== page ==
Dear Seattle City Councilmembers,

Great City firmly believes that active, pedestrian-friendly streets are essential to a safe and vital city. To that end, we are excited about the opportunities mobile food vending can bring to Seattle.

We see a multitude of benefits offered by mobile food vending, including:

Enhanced street life: Mobile food vending offers opportunities for people to use streets and sidewalks as public space, not merely as transportation corridors. Activity is created by the draw of economical and nutritious food and the potential for human exchange and interaction. In addition, mobile street vending has the possibility to extend the “normal” hours and season of street use, thereby increasing the sense of safety and comfort of all street users.

Economic opportunities: The economic opportunities provided by mobile food vending are two-fold – not only do they offer a relatively inexpensive entrée to business, particularly for immigrants, but the foot traffic they can bring to a street can increase the economic vitality of the areas and bring opportunity and value to all levels to commerce.

We support the proposed modifications to the existing ordinance which would diversify the types of food that can be sold, expand the permissible locations for food vending, facilitate a streamlined street use permitting process, improve public noticing requirements, and eliminate the 200’ park setback. Aside from theses administrative aspects/issues, we encourage adequate consideration to the logistical issues that will affect the day-to-day operation and functionality of the carts, especially where they are to be placed in more constricted public rights-of-way.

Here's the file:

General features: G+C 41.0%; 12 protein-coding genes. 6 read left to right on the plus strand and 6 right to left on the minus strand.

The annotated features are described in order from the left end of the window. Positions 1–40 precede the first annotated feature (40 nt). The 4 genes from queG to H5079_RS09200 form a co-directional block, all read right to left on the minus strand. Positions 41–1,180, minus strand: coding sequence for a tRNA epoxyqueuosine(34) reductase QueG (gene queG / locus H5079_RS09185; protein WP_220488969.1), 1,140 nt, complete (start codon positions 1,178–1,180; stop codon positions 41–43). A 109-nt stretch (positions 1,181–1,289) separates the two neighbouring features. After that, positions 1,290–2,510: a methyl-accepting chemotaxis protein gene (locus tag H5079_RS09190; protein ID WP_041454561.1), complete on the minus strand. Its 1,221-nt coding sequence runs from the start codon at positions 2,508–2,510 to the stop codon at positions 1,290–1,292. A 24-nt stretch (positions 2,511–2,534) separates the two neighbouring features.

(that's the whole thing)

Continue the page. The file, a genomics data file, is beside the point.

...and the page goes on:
We strongly encourage your support of the proposed ordinance allowing mobile food vending in Seattle, and we look forward to seeing our streets grow more activated and dynamic.


Joshua Curtis

Executive Director, Great City


Great City volunteers and sustainable transportation advocates on Capitol Hill have been conspiring and brainstorming together for years.  We’ve been thrilled to see the great traction our friends on the Capitol Hill Community Council (CHCC) are getting with their innovative “Complete Streetcar” concept.  Here’s an update from the CHCC’s Mike Kent:

On Tuesday, May 4th, more than 50 transit advocates and active community members joined the Capitol Hill Community Council’s Complete Streetcar Campaign at Capitol Hill’s Sole Repair lounge in celebrating the group’s recent successes.

Million Dollar Nile regaled Capitol Hill Complete Streetcar fans with the world premiere performance of "My Streetcar's on Broadway" -- a twist on the Sir Mix-a-Lot classic.

The day before, the Seattle City Council voted into law legislation that brought the proposed First Hill Streetcar closer to completion.

Complete Streetcar Campaign supporter Web Crowell created the animations which ran on a loop throughout the event on Sole Repair’s flatscreen monitors throughout the night

The party honored the group’s success in advocating for an alignment that would run in both directions along Broadway north of Union Street, instead of looping around Cal Anderson park.

The group’s next steps include calling for an extension of the proposed streetcar route beyond Denny Way to the northern end of Broadway near East Aloha Street, as was originally envisioned, and pushing for a streetscape plan that includes, among other things, a separated two-way cycle track.

If you are interested in becoming active with the Complete Streetcar Campaign, send an e-mail to